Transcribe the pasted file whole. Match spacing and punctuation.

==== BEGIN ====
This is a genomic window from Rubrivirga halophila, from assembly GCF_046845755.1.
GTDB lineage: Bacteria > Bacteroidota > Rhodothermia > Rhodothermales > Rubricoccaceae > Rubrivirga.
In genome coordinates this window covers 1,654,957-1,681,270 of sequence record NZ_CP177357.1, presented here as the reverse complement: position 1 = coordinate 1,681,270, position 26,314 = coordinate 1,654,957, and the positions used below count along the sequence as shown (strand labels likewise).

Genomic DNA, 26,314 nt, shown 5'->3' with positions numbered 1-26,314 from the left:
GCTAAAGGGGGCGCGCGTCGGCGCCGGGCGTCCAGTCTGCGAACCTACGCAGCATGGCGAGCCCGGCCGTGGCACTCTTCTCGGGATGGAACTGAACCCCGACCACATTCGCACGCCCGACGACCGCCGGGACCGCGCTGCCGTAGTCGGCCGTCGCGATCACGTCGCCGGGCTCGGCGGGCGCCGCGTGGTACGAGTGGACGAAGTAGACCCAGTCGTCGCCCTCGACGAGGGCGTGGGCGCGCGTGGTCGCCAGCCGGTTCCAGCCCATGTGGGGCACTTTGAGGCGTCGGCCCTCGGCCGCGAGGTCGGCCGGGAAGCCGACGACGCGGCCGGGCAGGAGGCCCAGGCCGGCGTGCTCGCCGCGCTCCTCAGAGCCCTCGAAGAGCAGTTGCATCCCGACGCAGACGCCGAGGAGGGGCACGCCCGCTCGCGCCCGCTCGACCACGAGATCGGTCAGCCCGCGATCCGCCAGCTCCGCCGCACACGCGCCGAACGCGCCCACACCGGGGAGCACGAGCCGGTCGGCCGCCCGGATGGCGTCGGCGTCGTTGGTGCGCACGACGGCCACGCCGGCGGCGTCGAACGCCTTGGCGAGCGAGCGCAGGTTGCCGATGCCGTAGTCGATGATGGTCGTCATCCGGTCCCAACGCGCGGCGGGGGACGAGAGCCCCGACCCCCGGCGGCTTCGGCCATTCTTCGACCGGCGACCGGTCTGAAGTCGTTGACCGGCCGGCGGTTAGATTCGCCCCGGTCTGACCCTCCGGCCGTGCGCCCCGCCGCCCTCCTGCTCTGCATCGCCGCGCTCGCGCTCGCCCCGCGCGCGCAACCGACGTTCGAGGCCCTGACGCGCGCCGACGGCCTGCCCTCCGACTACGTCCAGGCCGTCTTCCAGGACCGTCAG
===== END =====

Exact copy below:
This is a genomic window from Rubrivirga halophila, from assembly GCF_046845755.1.
GTDB lineage: Bacteria > Bacteroidota > Rhodothermia > Rhodothermales > Rubricoccaceae > Rubrivirga.
In genome coordinates this window covers 1,654,957-1,681,270 of sequence record NZ_CP177357.1, presented here as the reverse complement: position 1 = coordinate 1,681,270, position 26,314 = coordinate 1,654,957, and the positions used below count along the sequence as shown (strand labels likewise).

Genomic DNA, 26,314 nt, shown 5'->3' with positions numbered 1-26,314 from the left:
GCTAAAGGGGGCGCGCGTCGGCGCCGGGCGTCCAGTCTGCGAACCTACGCAGCATGGCGAGCCCGGCCGTGGCACTCTTCTCGGGATGGAACTGAACCCCGACCACATTCGCACGCCCGACGACCGCCGGGACCGCGCTGCCGTAGTCGGCCGTCGCGATCACGTCGCCGGGCTCGGCGGGCGCCGCGTGGTACGAGTGGACGAAGTAGACCCAGTCGTCGCCCTCGACGAGGGCGTGGGCGCGCGTGGTCGCCAGCCGGTTCCAGCCCATGTGGGGCACTTTGAGGCGTCGGCCCTCGGCCGCGAGGTCGGCCGGGAAGCCGACGACGCGGCCGGGCAGGAGGCCCAGGCCGGCGTGCTCGCCGCGCTCCTCAGAGCCCTCGAAGAGCAGTTGCATCCCGACGCAGACGCCGAGGAGGGGCACGCCCGCTCGCGCCCGCTCGACCACGAGATCGGTCAGCCCGCGATCCGCCAGCTCCGCCGCACACGCGCCGAACGCGCCCACACCGGGGAGCACGAGCCGGTCGGCCGCCCGGATGGCGTCGGCGTCGTTGGTGCGCACGACGGCCACGCCGGCGGCGTCGAACGCCTTGGCGAGCGAGCGCAGGTTGCCGATGCCGTAGTCGATGATGGTCGTCATCCGGTCCCAACGCGCGGCGGGGGACGAGAGCCCCGACCCCCGGCGGCTTCGGCCATTCTTCGACCGGCGACCGGTCTGAAGTCGTTGACCGGCCGGCGGTTAGATTCGCCCCGGTCTGACCCTCCGGCCGTGCGCCCCGCCGCCCTCCTGCTCTGCATCGCCGCGCTCGCGCTCGCCCCGCGCGCGCAACCGACGTTCGAGGCCCTGACGCGCGCCGACGGCCTGCCCTCCGACTACGTCCAGGCCGTCTTCCAGGACCGTCAG